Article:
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Some Kelo Links

On this tenth anniversary of Kelo v. City of New London – a detestable monument both to “Progressives'” contempt for the rights of ordinary people and to conservatives’ mindless habit of demanding judicial restraint – I offer here some links specially selected for this anniversary of that decision.

Ilya Somin, a brilliant GMU colleague over at the law school, penned in yesterday’s Wall Street Journal this excellent account of Kelo and its aftermath. (gated)  (See also here.  And here.)  A slice:

Although Kelo was a painful defeat for advocates of property rights, it led to important progress. The ruling generated an enormous backlash: More than 80% of the public disapproved of the court’s decision. The opposition cut across racial, partisan and ideological lines. Kelo was denounced by such unlikely bedfellows as Ralph Nader, Rush Limbaugh and the National Association for the Advancement of Colored People.

Also, do not miss Ilya’s superb new book on the Kelo ruling: The Grasping Hand.

And here’s a podcast with Ilya on the takings power.

Richard Epstein writes today in National Review.  Here’s his opening paragraph:

Ten years ago, on June 23, 2005, the United States Supreme Court dropped a judicial thunderbolt in Kelo v. City of New London. By a narrow five-to-four margin it rejected a spirited challenge that Susette Kelo and her neighboring landowners had raised against the ambitious land-use development plan put forward by the City of New London, Ct. The formulaic account of the holding is that a local government does not violate the “public use” component of the Constitution’s takings clause — “nor shall private property be taken for public use, without just compensation” — when it condemns property that will be turned over to a private developer for private development. Under the logic of Justice John Paul Stevens, so long as there is an indirect promised public benefit from the development process, the public-use inquiry is at an end, and Ms. Kelo can be driven out of her pink house by the water.

Damon Root writes at Reason.  A slice:

As for Justice John Paul Stevens [who wrote the majority opinion], he remains unrepentant about his central role in the Kelo debacle. In fact, in a 2011 speech, Stevens lashed out at several of his critics (including me), arguing that Kelo remains perfectly justifiable because it “adhered to the doctrine of judicial restraint” and was rooted in “Justice Oliver Wendell Holmes’ broad reading of the text of the Constitution—which allows the states the same broad discretion in making takings decisions that they possess when engaging in other forms of economic regulation.”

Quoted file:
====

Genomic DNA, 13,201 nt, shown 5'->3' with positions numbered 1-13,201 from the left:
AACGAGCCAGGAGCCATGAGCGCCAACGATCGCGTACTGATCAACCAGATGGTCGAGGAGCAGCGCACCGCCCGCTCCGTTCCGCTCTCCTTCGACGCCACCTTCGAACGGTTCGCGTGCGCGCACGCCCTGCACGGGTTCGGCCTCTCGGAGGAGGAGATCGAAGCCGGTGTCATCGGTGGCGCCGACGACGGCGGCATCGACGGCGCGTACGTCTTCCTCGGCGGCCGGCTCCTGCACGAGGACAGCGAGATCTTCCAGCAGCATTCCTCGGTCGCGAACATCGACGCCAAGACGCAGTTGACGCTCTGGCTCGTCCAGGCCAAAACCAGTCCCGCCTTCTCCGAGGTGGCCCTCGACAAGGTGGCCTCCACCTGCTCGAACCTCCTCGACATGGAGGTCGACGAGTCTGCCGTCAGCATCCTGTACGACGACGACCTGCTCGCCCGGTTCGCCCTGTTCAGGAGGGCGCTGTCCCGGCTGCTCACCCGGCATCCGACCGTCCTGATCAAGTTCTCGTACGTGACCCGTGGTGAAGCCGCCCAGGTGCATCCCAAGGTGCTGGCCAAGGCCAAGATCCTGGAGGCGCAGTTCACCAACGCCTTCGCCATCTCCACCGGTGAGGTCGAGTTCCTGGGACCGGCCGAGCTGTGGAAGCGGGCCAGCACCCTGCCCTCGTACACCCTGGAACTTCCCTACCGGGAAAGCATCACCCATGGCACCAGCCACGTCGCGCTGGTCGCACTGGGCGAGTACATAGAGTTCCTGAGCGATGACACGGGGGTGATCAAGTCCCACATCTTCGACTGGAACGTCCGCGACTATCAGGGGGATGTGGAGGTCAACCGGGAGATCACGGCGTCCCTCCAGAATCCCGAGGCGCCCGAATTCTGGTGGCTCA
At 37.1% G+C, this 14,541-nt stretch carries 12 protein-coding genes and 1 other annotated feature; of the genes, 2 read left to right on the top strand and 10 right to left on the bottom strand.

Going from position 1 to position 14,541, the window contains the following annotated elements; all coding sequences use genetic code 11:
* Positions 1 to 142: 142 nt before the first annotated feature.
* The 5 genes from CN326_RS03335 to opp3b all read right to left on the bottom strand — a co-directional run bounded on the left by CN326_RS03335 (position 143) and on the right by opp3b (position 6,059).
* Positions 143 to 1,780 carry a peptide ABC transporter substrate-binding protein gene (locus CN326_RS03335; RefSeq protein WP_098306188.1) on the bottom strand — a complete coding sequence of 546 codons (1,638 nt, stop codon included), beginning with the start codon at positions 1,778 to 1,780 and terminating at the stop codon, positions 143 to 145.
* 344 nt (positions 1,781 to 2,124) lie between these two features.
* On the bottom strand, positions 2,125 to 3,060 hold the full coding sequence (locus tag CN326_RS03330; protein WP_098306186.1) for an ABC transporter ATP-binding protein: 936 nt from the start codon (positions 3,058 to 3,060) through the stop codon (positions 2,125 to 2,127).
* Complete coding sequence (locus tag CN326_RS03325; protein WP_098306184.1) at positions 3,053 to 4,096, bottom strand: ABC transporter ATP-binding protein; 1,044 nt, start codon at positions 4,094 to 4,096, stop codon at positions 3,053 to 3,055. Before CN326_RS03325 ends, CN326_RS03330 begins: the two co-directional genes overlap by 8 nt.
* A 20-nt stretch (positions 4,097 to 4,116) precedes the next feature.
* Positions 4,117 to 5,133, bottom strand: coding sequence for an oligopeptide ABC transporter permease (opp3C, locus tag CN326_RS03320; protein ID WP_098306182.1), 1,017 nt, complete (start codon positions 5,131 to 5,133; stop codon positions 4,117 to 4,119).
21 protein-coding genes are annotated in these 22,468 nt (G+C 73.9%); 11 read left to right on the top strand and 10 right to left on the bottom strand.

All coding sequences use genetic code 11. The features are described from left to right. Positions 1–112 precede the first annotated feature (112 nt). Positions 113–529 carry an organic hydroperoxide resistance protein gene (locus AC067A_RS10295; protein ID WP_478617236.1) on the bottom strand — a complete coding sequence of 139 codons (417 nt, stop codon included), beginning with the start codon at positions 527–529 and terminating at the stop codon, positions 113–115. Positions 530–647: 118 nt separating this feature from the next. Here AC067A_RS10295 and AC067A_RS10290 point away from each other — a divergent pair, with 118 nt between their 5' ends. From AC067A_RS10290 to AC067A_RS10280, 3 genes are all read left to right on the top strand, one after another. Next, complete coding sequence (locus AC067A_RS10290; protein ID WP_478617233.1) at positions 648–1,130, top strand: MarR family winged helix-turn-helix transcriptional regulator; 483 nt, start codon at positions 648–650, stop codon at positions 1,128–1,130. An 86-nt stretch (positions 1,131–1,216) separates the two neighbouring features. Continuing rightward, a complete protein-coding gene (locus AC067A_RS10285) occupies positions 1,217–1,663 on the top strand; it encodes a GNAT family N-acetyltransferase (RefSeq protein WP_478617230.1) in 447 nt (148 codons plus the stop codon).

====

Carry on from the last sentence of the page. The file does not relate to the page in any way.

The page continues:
But why should the Supreme Court adhere to Justice Holmes’ toxic interpretation? Why not just follow the actual text of the Constitution? After all, Holmes is the same justice who once wrote, “a law should be called good if it reflects the will of the dominant forces of the community, even if it will take us to hell.”

Daren Bakst.  A slice:

Thanks to Kelo, if the government believes that another private party can make better economic use of a property, it can be seized. This problem is exacerbated because courts defer to government about whether something is a public use and whether a plan even makes sense. Justice O’Connor truly captured the extent of the problems with Kelo in her dissent, including this important point: “The specter of condemnation hangs over all property. Nothing is to prevent the State from replacing any Motel 6 with a Ritz-Carlton, any home with a shopping mall, or any farm with a factory.”

S. Noble.

The editors of the Orange County Register.

Finally, here’s an essay that I wrote soon after the Kelo decision was released.  A slice:

Consider last week’s lamentable U.S. Supreme Court decision in the case of  Kelo v. City of New London (Conn.). In it, the Supreme Court (well, five of its members) ruled that local governments can seize property from private citizen A and give it to private citizen B if it, the government — the gaggle of force-specialists — declares publicly a belief that such seizures will create jobs and increase the amount of money the force-specialists will succeed in forcibly extracting from non-force-specialists.

Suppose that a majority of this very same group of nine black-robed worthies were to declare that I, a private citizen, can poke a gun in my neighbor’s nose and demand that he sell his house to me so that I can give or sell it to someone else.

The only condition demanded of this “court” is that I proclaim with as much sincerity as I can muster that my seizure of this house will “improve the neighborhood” and generate more income for me — more income that I promise, cross-my-heart-and-hope-to-die, to spend wisely on further efforts to improve the neighborhood.

Would you — would anyone — respect such a ruling of this “court”?

The only reason the City of New London and other governments have the audacity to seize the property of others, the only reason a “court” of seemingly adult and learned citizens upholds such seizures, and the only reason such a ruling and the seizures it permits will be widely respected, is that We the People believe, without warrant or reason, in the supernatural powers and essence of the state.

We worship and raise hosannas to force-specialists.